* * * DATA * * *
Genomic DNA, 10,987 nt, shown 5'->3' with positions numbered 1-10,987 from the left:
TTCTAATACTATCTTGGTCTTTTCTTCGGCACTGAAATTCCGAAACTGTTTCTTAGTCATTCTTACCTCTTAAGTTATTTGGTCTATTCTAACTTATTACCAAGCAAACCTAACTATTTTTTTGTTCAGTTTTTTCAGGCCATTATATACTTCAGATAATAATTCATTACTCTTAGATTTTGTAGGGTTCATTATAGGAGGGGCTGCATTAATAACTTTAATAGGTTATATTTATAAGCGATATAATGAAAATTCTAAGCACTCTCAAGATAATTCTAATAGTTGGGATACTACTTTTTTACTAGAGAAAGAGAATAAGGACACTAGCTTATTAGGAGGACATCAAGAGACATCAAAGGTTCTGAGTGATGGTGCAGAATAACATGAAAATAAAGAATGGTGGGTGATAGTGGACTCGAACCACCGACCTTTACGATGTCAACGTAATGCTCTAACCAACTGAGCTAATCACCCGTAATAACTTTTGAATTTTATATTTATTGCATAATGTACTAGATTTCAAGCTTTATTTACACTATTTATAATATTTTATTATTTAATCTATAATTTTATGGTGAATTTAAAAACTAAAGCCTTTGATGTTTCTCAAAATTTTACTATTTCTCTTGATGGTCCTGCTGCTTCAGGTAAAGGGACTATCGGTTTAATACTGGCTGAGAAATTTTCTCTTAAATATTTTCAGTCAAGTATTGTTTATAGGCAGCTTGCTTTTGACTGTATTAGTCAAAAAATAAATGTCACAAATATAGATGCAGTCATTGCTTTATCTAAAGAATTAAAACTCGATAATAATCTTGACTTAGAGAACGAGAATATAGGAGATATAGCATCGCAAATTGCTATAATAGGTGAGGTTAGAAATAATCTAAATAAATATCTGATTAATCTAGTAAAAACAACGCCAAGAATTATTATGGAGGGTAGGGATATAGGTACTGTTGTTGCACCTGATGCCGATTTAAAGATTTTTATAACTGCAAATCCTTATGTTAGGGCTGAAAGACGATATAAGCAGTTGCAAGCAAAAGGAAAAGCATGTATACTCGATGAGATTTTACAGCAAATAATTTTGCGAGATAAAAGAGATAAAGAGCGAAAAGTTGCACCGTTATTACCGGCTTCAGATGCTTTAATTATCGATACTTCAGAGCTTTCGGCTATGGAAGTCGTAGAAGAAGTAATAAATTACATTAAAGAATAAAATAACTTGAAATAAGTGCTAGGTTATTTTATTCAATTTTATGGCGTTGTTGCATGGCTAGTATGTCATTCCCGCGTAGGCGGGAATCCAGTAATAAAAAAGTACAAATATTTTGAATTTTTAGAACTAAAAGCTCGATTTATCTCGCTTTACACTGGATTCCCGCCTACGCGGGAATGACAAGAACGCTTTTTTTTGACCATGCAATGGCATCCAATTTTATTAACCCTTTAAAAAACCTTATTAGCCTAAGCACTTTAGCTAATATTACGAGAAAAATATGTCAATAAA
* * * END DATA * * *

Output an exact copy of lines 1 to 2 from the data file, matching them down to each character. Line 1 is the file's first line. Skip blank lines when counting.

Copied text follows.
Genomic DNA, 10,987 nt, shown 5'->3' with positions numbered 1-10,987 from the left:
TTCTAATACTATCTTGGTCTTTTCTTCGGCACTGAAATTCCGAAACTGTTTCTTAGTCATTCTTACCTCTTAAGTTATTTGGTCTATTCTAACTTATTACCAAGCAAACCTAACTATTTTTTTGTTCAGTTTTTTCAGGCCATTATATACTTCAGATAATAATTCATTACTCTTAGATTTTGTAGGGTTCATTATAGGAGGGGCTGCATTAATAACTTTAATAGGTTATATTTATAAGCGATATAATGAAAATTCTAAGCACTCTCAAGATAATTCTAATAGTTGGGATACTACTTTTTTACTAGAGAAAGAGAATAAGGACACTAGCTTATTAGGAGGACATCAAGAGACATCAAAGGTTCTGAGTGATGGTGCAGAATAACATGAAAATAAAGAATGGTGGGTGATAGTGGACTCGAACCACCGACCTTTACGATGTCAACGTAATGCTCTAACCAACTGAGCTAATCACCCGTAATAACTTTTGAATTTTATATTTATTGCATAATGTACTAGATTTCAAGCTTTATTTACACTATTTATAATATTTTATTATTTAATCTATAATTTTATGGTGAATTTAAAAACTAAAGCCTTTGATGTTTCTCAAAATTTTACTATTTCTCTTGATGGTCCTGCTGCTTCAGGTAAAGGGACTATCGGTTTAATACTGGCTGAGAAATTTTCTCTTAAATATTTTCAGTCAAGTATTGTTTATAGGCAGCTTGCTTTTGACTGTATTAGTCAAAAAATAAATGTCACAAATATAGATGCAGTCATTGCTTTATCTAAAGAATTAAAACTCGATAATAATCTTGACTTAGAGAACGAGAATATAGGAGATATAGCATCGCAAATTGCTATAATAGGTGAGGTTAGAAATAATCTAAATAAATATCTGATTAATCTAGTAAAAACAACGCCAAGAATTATTATGGAGGGTAGGGATATAGGTACTGTTGTTGCACCTGATGCCGATTTAAAGATTTTTATAACTGCAAATCCTTATGTTAGGGCTGAAAGACGATATAAGCAGTTGCAAGCAAAAGGAAAAGCATGTATACTCGATGAGATTTTACAGCAAATAATTTTGCGAGATAAAAGAGATAAAGAGCGAAAAGTTGCACCGTTATTACCGGCTTCAGATGCTTTAATTATCGATACTTCAGAGCTTTCGGCTATGGAAGTCGTAGAAGAAGTAATAAATTACATTAAAGAATAAAATAACTTGAAATAAGTGCTAGGTTATTTTATTCAATTTTATGGCGTTGTTGCATGGCTAGTATGTCATTCCCGCGTAGGCGGGAATCCAGTAATAAAAAAGTACAAATATTTTGAATTTTTAGAACTAAAAGCTCGATTTATCTCGCTTTACACTGGATTCCCGCCTACGCGGGAATGACAAGAACGCTTTTTTTTGACCATGCAATGGCATCCAATTTTATTAACCCTTTAAAAAACCTTATTAGCCTAAGCACTTTAGCTAATATTACGAGAAAAATATGTCAATAAA